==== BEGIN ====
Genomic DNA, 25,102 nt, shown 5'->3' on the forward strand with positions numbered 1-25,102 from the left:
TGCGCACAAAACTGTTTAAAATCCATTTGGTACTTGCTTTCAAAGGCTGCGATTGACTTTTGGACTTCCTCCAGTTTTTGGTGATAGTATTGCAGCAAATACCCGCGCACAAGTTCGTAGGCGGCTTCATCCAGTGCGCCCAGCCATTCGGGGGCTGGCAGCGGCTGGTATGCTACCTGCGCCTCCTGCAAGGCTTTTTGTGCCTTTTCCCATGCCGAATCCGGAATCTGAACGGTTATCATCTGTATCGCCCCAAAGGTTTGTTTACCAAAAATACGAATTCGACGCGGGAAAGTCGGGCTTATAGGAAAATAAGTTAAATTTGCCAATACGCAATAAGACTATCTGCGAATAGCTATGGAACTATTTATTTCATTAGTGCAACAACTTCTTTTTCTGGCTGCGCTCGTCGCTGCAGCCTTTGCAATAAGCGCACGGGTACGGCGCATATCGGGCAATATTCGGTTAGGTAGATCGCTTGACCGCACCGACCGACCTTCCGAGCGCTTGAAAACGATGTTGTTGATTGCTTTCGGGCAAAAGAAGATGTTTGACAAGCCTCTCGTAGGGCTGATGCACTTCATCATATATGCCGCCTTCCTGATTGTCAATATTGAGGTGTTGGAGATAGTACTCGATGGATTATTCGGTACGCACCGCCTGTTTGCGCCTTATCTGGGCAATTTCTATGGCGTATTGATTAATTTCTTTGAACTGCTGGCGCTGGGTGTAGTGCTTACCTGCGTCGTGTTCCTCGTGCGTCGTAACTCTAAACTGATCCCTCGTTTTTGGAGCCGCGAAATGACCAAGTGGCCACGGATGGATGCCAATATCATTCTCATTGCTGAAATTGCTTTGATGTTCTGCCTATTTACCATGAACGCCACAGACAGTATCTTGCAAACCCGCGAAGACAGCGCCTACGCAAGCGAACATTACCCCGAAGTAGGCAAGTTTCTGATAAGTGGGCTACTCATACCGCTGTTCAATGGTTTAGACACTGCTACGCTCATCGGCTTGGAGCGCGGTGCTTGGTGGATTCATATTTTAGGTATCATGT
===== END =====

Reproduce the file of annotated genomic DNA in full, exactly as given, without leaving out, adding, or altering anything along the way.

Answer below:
Genomic DNA, 25,102 nt, shown 5'->3' on the forward strand with positions numbered 1-25,102 from the left:
TGCGCACAAAACTGTTTAAAATCCATTTGGTACTTGCTTTCAAAGGCTGCGATTGACTTTTGGACTTCCTCCAGTTTTTGGTGATAGTATTGCAGCAAATACCCGCGCACAAGTTCGTAGGCGGCTTCATCCAGTGCGCCCAGCCATTCGGGGGCTGGCAGCGGCTGGTATGCTACCTGCGCCTCCTGCAAGGCTTTTTGTGCCTTTTCCCATGCCGAATCCGGAATCTGAACGGTTATCATCTGTATCGCCCCAAAGGTTTGTTTACCAAAAATACGAATTCGACGCGGGAAAGTCGGGCTTATAGGAAAATAAGTTAAATTTGCCAATACGCAATAAGACTATCTGCGAATAGCTATGGAACTATTTATTTCATTAGTGCAACAACTTCTTTTTCTGGCTGCGCTCGTCGCTGCAGCCTTTGCAATAAGCGCACGGGTACGGCGCATATCGGGCAATATTCGGTTAGGTAGATCGCTTGACCGCACCGACCGACCTTCCGAGCGCTTGAAAACGATGTTGTTGATTGCTTTCGGGCAAAAGAAGATGTTTGACAAGCCTCTCGTAGGGCTGATGCACTTCATCATATATGCCGCCTTCCTGATTGTCAATATTGAGGTGTTGGAGATAGTACTCGATGGATTATTCGGTACGCACCGCCTGTTTGCGCCTTATCTGGGCAATTTCTATGGCGTATTGATTAATTTCTTTGAACTGCTGGCGCTGGGTGTAGTGCTTACCTGCGTCGTGTTCCTCGTGCGTCGTAACTCTAAACTGATCCCTCGTTTTTGGAGCCGCGAAATGACCAAGTGGCCACGGATGGATGCCAATATCATTCTCATTGCTGAAATTGCTTTGATGTTCTGCCTATTTACCATGAACGCCACAGACAGTATCTTGCAAACCCGCGAAGACAGCGCCTACGCAAGCGAACATTACCCCGAAGTAGGCAAGTTTCTGATAAGTGGGCTACTCATACCGCTGTTCAATGGTTTAGACACTGCTACGCTCATCGGCTTGGAGCGCGGTGCTTGGTGGATTCATATTTTAGGTATCATGT